Whistler – The other Australia
|Whistler Village - Winter Wonderland|
CANADA – THE OTHER AMERICA
This is my last 'catch-up' blog post, so as the May sun licks your face cast your mind back to a colder time (apologies to those of you in baltic climes who are sinking into their third layer of coat).
Nearly ten years ago I made an attempt to ski in Whistler, but torrential rain shut the slopes. Once I’m prevented from doing something I have my heart set on, it goes straight onto my bucket list. Come hell or high water, I will move mountains, municipalities, motor vehicles and other things beginning with ‘m’ to make it happen, even if it’s a decade later. Some may call that a psychosis, I like to think of it as a charming determination :o)
The best way to get to Whistler is to fly into Vancouver and leave yourself time to see the city. It’s one of my world favourites (for stories of my Canadian backpacking days in Vancouver and beyond, start here). You can take a coach from various spots in Vancouver that will bring you to the famous ski resort in about 3 hours. Beat people out of the way to sit up the front of the bus (they allow that in Canada – have you seen their national sport!); the scenery is exceptional and you want the full widescreen windscreen view.
Whistler was the 3rd Winter Olympic village I’d been to in 2 months (Utah and Tahoe – take a bow) but it’s the 4th one I’ve been to overall (I appreciate that fact is of no interest to anyone, but it amuses me to think you might be filling with furious rage as I make it to Olympic village after village, decades after the events). Where was this 4th village, you cry? Well, as a teenager backpacking around Europe I made it to Innsbruck in Austria where we did a bobsleigh run around the Olympic bobsleigh course. Yes, it was awesome, you think Irish people can’t bobsleigh, three words- cool runnings dude!
|Quick visit to the bank before I hit the slopes|
Let’s get to the ski report. The runs in Whistler go on foooorever, which is a major plus (and Dom tells me this a big bonus for boarders). However, it is a very popular resort so the slopes are kinda full, not Europe full, but it was definitely a shock to the system after the wide open spaces of Utah. Also, things didn’t seem as efficient as Tahoe or Utah, a surprising number of the lift gates weren’t automatic so you’d have attendants running around with scanners trying to scan people in. It worked, but it was messy.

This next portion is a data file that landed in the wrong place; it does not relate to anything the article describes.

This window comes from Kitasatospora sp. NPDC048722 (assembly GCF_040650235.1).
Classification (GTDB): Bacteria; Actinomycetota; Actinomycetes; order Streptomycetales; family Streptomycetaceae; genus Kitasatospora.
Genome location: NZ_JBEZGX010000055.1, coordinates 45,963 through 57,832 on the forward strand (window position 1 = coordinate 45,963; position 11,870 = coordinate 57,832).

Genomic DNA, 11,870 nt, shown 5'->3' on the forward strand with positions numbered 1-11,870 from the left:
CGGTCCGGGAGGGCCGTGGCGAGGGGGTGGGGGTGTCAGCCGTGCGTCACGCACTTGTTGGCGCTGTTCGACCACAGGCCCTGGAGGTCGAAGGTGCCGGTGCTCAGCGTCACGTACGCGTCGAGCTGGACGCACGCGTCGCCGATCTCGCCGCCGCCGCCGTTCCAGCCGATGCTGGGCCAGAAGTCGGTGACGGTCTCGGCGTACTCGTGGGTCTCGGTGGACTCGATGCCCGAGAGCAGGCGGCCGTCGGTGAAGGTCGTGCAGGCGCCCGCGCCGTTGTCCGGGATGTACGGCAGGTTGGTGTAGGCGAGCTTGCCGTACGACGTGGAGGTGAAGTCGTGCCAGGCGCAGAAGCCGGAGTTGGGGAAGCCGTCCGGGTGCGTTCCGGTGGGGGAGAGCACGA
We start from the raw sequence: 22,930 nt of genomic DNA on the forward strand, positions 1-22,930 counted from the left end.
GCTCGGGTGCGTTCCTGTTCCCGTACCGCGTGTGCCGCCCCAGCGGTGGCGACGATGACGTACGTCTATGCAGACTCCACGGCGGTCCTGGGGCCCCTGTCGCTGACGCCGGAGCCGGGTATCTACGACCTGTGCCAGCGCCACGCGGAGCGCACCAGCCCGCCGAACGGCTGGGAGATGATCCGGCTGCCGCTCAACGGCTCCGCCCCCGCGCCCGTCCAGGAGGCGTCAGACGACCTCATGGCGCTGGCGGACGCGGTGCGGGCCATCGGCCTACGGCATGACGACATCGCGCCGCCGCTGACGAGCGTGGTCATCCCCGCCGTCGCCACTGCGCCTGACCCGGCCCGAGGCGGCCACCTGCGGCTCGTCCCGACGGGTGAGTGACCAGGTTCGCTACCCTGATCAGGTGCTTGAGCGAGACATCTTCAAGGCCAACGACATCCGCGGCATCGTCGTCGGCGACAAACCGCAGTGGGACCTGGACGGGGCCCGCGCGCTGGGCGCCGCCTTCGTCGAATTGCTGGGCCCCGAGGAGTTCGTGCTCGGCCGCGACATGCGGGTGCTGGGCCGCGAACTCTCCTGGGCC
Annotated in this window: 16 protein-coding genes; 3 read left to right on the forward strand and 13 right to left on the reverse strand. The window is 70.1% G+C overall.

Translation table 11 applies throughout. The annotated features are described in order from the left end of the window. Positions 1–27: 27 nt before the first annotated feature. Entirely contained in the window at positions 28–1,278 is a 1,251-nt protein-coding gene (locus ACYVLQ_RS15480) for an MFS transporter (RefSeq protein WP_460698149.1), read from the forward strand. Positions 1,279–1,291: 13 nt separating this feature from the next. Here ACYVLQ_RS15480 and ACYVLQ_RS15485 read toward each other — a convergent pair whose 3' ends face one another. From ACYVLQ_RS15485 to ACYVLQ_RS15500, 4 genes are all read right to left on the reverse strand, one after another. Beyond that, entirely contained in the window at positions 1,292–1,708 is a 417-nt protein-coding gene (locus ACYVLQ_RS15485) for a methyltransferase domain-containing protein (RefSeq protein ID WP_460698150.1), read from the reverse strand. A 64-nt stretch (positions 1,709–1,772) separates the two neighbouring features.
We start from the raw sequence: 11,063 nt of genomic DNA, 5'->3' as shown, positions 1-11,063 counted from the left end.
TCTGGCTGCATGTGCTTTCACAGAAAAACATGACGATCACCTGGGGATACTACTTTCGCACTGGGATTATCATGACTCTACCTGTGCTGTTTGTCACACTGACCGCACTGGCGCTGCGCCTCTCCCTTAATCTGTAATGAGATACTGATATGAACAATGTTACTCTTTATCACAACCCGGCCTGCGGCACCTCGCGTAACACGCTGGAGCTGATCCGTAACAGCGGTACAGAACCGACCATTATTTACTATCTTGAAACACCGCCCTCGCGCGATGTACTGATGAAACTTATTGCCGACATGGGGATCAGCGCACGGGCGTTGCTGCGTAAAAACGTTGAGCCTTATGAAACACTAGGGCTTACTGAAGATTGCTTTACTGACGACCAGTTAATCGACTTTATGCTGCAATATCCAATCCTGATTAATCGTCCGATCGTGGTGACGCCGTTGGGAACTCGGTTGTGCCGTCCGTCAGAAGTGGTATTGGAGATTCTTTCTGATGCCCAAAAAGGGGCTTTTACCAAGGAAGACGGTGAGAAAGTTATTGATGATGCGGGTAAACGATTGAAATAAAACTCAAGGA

There were a large number of British tourists there but everyone else was Australian. The whole town is Australian, they work in every shop, bar, restaurant, hotel, ski store, on the slopes, did I say in the bars. Somebody told me the largest concentration of Australians outside of Australia is Whistler, I would well believe. I love Australians and their ‘strine’ accent so it was all good, but it’s remarkable to the point of warranting an investigation into cloning. Forget Dolly the sheep, some Aussie ate her and there’s now 8 of him, ha!
Don’t get me wrong, there are Canadians there too. I had a lovely chat with an older Canadian gent on a gondola all about his Irish heritage. Plus, ya gotta love the French Canadians, va-va-voom.
|Taking a walk in the snow is good for your soul|
The Canadians we did encounter were very friendly and the village dusted in snow was so pretty (like most ski resorts). We spent ages in one woman’s jewellery shop just chatting, oh and buying Dom a wedding ring (he had lost the original in the Pacific ocean during a triathalon ...well how convenient). She said she had come to Whistler for a vacation 12 years ago but fell in love with the place so she never left! Hhmm ‘Ok, if you say so, Marie – IF that’s your real name’ (three words – witness protection plan).
She did recommend a great restaurant called the Bearfoot Bistro run by one of Canada’s best chefs. It was good but I had a reaction to the food (which was all me not the restaurant) so not my finest dining experience. Probably worth checking out if you’re in the area and a foodie, but watch out it’s very expensive. If you’re on a budget, firstly, what the hell are you doing on a ski holiday?!, secondly, there are lots of restaurant options especially Asian food which won’t break the bank. Hey, there’s always the traditional Canadian dish of poutine (chips with gravy and cheese) it’s goooood.
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